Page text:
Let's Do the Time Warp Again...

I'm reposting the work related stuff from my old blog, in reverse order. Now I can use the personal blog for personal stuff and this one for sysadmin/work stuff, and the two don't have to intermix.

This means that rather than posts getting pushed onto the stack, they're being enqueued, but the all-powerful google will still index them and make them searchable. Also, I'm making sure that the "new" old posts are tagged.



fsdb, or Thank God for Snapshots

Scanning through the logs as they went flying by today, two of the scariest lines I've seen in a long time went flying past:

fileserver: 2009-Nov-25 17:29:08 ufs:
        [ID 879645 kern.notice] NOTICE: /usr: unexpected free inode 1147, run fsck(1M) -o f
fileserver: 2009-Nov-25 17:29:13 ufs:
        [ID 879645 kern.notice] NOTICE: /usr: unexpected free inode 1145, run fsck(1M) -o f

Now, /usr is important for any system, but a primary file server isn't something we can just take down for an hour to run fsck a couple times. Especially the day before a long weekend. So, how to fix this? Sun helpfully recommends rebooting into single user mode from alternate media (actually, `boot net -s` from the openboot prom, but good luck getting that to happen on a thumper), so the Sun docs are out.

Or are they? Squirreled away in the See Also section of the fsck(1M) man page is clri(1M). This little utility should clear out the data with zeroes and release the inode back into the free list. This is (almost) exactly right, as it will just delete the offending files. But...there are important things in /usr, so what are those inodes supposed to be?

There's an app a utility for that. ncheck(1M) will look at the disk and generate a list of pathnames from inode numbers or inode numbers from pathnames. I had already generated a list of suspects from the errors running `find` on /usr, but it's good to have confirmation.

fileserver# ncheck -i 1145,1147 /dev/md/rdsk/d20
1145    /bin/hd
1147    /bin/hdadm

`ls -i` confirms that these indeed do map to these inode numbers, but ncheck is more complete in that it shows all the hard links to each file. So, now that I know the names of what I'm missing...what am I missing? These are symlinks into /opt/SUNWhd/hd/bin for the thumper and thor hard drive utilities hd and hdadm. The SUNWhd package installs them, so whenever triage is done, it's probably best if they are put back. Thankfully, they're just symlinks.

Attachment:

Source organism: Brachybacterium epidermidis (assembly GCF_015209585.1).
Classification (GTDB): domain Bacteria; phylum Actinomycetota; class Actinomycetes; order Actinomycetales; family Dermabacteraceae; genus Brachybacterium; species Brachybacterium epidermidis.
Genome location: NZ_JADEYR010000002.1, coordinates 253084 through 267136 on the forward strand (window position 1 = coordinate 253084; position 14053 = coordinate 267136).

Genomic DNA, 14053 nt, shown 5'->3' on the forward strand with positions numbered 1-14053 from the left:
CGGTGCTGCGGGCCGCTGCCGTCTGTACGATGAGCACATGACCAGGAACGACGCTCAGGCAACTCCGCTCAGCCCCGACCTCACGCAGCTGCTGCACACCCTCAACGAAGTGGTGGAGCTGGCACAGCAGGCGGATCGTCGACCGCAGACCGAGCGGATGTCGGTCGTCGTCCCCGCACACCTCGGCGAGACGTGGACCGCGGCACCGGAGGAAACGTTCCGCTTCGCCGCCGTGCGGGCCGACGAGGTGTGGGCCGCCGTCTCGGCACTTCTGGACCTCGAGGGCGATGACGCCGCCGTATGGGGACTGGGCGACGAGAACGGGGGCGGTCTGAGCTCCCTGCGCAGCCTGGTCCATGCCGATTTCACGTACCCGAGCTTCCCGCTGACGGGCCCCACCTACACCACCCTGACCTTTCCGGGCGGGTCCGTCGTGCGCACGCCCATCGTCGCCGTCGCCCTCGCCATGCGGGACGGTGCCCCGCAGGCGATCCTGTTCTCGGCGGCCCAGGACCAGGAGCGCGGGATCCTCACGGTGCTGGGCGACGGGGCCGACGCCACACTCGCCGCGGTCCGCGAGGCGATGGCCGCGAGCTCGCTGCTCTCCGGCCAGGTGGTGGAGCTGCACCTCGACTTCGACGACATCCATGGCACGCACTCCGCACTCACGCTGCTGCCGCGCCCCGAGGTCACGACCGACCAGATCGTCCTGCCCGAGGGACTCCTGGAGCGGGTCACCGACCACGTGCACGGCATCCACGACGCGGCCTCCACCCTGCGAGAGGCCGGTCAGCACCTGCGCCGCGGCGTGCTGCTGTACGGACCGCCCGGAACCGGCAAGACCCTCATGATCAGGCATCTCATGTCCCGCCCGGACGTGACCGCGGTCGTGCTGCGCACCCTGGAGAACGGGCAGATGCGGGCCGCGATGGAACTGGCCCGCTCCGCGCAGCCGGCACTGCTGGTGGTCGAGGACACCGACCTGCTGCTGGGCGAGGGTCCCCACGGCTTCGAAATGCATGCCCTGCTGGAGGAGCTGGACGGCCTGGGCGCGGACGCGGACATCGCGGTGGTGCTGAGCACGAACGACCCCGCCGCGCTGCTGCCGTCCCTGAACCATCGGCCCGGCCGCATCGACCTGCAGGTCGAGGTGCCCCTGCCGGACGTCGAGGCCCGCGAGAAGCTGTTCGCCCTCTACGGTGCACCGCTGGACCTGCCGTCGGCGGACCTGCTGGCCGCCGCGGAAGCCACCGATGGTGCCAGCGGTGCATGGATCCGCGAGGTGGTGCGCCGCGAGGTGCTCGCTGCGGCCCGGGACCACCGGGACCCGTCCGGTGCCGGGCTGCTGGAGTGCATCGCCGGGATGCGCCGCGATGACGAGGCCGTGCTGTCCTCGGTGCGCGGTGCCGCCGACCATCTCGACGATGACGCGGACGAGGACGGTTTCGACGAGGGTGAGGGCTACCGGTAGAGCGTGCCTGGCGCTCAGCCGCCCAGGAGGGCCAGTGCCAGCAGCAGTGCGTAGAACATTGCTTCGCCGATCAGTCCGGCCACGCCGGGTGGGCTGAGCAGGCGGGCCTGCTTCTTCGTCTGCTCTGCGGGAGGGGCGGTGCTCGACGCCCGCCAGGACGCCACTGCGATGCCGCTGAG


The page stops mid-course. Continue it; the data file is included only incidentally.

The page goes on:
So, I don't need the data. The only problem with clri is that it won't muck with the directory listing for the file. That's not so much a failing of clri as a bonus (do one thing: clear a file), but if the directory isn't cleaned up, then fsck will fail just as hard. It may even try to undo all my hard work, and we can't have that. In a fit of insanity, I tried pulling up the directory in ed to see if I could do anything with it (it's just a file like everything else, right?), but that way lies even more madness. There must be a tool somewhere to do this (and be less prone to hunan error).

Back to the man pages, and I ran across fsdb(1M). It looks fairly useful, as it lets you debug the file system. If this is anything like gdb (and it slightly resembles it), this includes displaying various values, as well as editing them. But, the man page is very vague and doesn't give any indication of how to actually use it.

Enter the google. fsdb is a wrapper around the file system specific debugger, so the actual relevant man page is fsdb_ufs(1M). The syntax is based on something called adb, which looks like a horrible thing to program in. And I've written brainfuck before (editor's note: don't ever write anything in brainfuck).

So, the next step is to grab a test box and learn how to use this debugging tool. I hear tales on the intarblag that there is a zfs version, too. But for that, I could just have snapshots instead of a tarball in case I explode the real file system. And given some of the things you can do ("fill an area of disk with pattern p"), I fully expect to blow away a few test filesystems learning it.